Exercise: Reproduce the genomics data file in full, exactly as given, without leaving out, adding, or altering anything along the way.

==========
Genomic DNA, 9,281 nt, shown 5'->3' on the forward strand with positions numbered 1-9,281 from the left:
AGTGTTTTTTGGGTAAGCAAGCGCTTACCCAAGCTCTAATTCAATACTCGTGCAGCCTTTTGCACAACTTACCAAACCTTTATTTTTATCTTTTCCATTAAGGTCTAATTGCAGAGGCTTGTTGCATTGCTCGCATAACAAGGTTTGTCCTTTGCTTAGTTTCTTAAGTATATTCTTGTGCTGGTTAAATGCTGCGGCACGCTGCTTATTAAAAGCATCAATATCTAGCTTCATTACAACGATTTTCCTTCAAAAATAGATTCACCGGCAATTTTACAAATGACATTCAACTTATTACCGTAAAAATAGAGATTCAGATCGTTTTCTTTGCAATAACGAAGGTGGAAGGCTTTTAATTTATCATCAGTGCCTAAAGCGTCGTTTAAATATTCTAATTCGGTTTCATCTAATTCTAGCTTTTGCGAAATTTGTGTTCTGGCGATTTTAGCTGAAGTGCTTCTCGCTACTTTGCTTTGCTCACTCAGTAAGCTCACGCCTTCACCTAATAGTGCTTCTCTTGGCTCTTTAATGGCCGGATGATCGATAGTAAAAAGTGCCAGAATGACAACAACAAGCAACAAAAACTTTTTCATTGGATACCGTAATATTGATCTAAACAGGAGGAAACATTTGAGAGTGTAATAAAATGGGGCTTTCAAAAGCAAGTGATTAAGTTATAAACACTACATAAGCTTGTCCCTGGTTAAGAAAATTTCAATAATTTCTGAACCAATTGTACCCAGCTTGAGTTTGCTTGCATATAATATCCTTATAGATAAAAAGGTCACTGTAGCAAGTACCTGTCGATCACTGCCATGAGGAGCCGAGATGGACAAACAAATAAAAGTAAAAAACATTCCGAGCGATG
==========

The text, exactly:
Genomic DNA, 9,281 nt, shown 5'->3' on the forward strand with positions numbered 1-9,281 from the left:
AGTGTTTTTTGGGTAAGCAAGCGCTTACCCAAGCTCTAATTCAATACTCGTGCAGCCTTTTGCACAACTTACCAAACCTTTATTTTTATCTTTTCCATTAAGGTCTAATTGCAGAGGCTTGTTGCATTGCTCGCATAACAAGGTTTGTCCTTTGCTTAGTTTCTTAAGTATATTCTTGTGCTGGTTAAATGCTGCGGCACGCTGCTTATTAAAAGCATCAATATCTAGCTTCATTACAACGATTTTCCTTCAAAAATAGATTCACCGGCAATTTTACAAATGACATTCAACTTATTACCGTAAAAATAGAGATTCAGATCGTTTTCTTTGCAATAACGAAGGTGGAAGGCTTTTAATTTATCATCAGTGCCTAAAGCGTCGTTTAAATATTCTAATTCGGTTTCATCTAATTCTAGCTTTTGCGAAATTTGTGTTCTGGCGATTTTAGCTGAAGTGCTTCTCGCTACTTTGCTTTGCTCACTCAGTAAGCTCACGCCTTCACCTAATAGTGCTTCTCTTGGCTCTTTAATGGCCGGATGATCGATAGTAAAAAGTGCCAGAATGACAACAACAAGCAACAAAAACTTTTTCATTGGATACCGTAATATTGATCTAAACAGGAGGAAACATTTGAGAGTGTAATAAAATGGGGCTTTCAAAAGCAAGTGATTAAGTTATAAACACTACATAAGCTTGTCCCTGGTTAAGAAAATTTCAATAATTTCTGAACCAATTGTACCCAGCTTGAGTTTGCTTGCATATAATATCCTTATAGATAAAAAGGTCACTGTAGCAAGTACCTGTCGATCACTGCCATGAGGAGCCGAGATGGACAAACAAATAAAAGTAAAAAACATTCCGAGCGATG